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Mrs. Sarah A. Whiddon

Birth Place: Portsmouth, N.H.
Pioneer Father: Barnet Akerrnan
Birth Place: Portsmouth, N.H.
Date of Arrival in California: —
Pioneer Mother: Margaret S.
Birth Place: —
Date of Arrival in California: —

Remarks: My husband William Whiddon arrived in California in 1849 and he returned for me. We arrived in San Francisco September 1851 in Steamer Panama, Capt. Watkins. We went to Stockton, staid [sic] there six months, then returned to San Francisco. He was in the horse shoeing business. I had three sons, George A., Wm. G.  and Myron A. We lived in Alvarado several years farming, then came to Oakland and have lived there ever since. My husband died in 1886. My mother came here in the early 70’s. After we had been here about four years, Mr. Whiddon returned East and brought back with him my sister Maggie who married Mr. Graham of Stockton, also my sister Lucy who came as the bride of John Sharp. I can remember Stockton as a very small place. With six others I helped to organize The Association of Pioneer Women of California, but owing to ill health resigned from the Society August 2nd, 1901.

Mrs. Mary Barlow Burke

Birth Place: Liverpool
Pioneer Father: George Barlow
Birth Place: England
Date of Arrival in California: —
Pioneer Mother: Mary Griffiths Barlow
Birth Place: Holyhead
Date of Arrival in California: See page 4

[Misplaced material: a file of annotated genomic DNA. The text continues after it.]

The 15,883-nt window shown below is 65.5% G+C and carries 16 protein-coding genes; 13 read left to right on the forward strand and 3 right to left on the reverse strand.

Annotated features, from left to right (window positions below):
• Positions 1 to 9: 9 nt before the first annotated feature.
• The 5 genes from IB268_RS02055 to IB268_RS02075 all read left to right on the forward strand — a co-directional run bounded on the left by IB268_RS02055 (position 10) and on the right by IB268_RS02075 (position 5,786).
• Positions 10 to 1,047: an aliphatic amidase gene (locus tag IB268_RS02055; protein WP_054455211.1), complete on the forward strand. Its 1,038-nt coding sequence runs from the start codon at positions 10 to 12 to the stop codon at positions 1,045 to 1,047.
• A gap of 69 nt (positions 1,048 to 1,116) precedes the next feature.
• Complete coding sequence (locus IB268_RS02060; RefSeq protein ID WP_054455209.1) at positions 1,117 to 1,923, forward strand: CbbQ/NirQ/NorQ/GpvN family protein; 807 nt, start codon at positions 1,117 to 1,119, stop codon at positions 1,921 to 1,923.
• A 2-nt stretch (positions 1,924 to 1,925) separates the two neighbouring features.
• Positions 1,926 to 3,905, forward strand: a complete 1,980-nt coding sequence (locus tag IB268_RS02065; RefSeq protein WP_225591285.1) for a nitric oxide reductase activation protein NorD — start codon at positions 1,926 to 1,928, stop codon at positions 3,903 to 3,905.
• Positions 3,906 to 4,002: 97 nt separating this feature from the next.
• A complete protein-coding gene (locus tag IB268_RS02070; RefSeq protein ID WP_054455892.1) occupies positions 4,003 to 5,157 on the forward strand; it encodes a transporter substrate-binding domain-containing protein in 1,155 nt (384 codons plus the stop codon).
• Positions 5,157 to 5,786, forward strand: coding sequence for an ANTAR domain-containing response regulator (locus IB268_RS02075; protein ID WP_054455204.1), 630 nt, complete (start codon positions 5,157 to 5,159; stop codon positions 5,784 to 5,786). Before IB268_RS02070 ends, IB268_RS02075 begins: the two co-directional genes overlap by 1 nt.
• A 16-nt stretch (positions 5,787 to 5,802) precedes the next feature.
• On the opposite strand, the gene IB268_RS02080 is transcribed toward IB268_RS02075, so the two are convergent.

Remarks: The news of the discovery of gold in California had reached Connecticut in due course of time. The excitement was very great. Companies were formed everywhere. Among those who got the gold fever was my husband, W. A.  Burke. In the month of January 1849 he sailed as one of the ships’ company The Henry Lea. They were nine months making the voyage When they reached San Francisco the ship and cargo were sold and the money divided among the company. Mr. Burke then went to Hangtown (Placerville) and tried mining but without success. He then returned to San Francisco and opened a furniture store in 1851. He sent for myself and child to join him as he had a prosperous business. My friends tried to persuade me from going as they knew the journey would be very severe for a woman and a little girl two and a half years old. However in the month of May 1851 I left New York in the Empire City. The steamer was crowded with passengers. All young and all going to California. The worst part of the journey was on the Chagres river Isthmus of Panama. The passengers of the boat before us had nearly all been murdered. Their bodies were floating in the river. There was one man tied to a tree who was alive. One of our party released him – took him in our boat and saved his life.  We took mules at Gorgona for Panama. I was obliged to trust my little daughter to a native. He carried her on his back. When I got to Panama she was not there, and lame as I was from riding I walked halfway back. I found them but the native had stolen my shawl. From Panama we boarded the propeller called Sarah Sands. Captain Gibson was the commander. We were twenty-eight days making the trip. We arrived at San Francisco July 2d, 1851. I found the town in ashes. My husband’s furniture store was burned to the ground. The liveliest day of the week was Sunday. On that day the men did their washing. Telegraph Hill being the dressing room. The sports were gambling and bull fighting. Steamer day was never forgotten. It came twice a month on the fourteenth and twenty ninth. Everyone who could spare the time went to the wharf to see the Steamer off. Many of them going east with their pockets full of gold. People came from all parts of the state to see their friends depart and to see the thousands of letters taken on board. The joy of Steamer day vanished when the railroad connecting the Pacific with the Atlantic was completed 1869. On the second of July this year 1901 it will be fifty years since my arrival in S. F in company with my daughter Mrs. L. Von de Meliden. Of my seven children four are dead. Also my husband and I are now 79 years old. San Francisco is my home and I am proud of it.  

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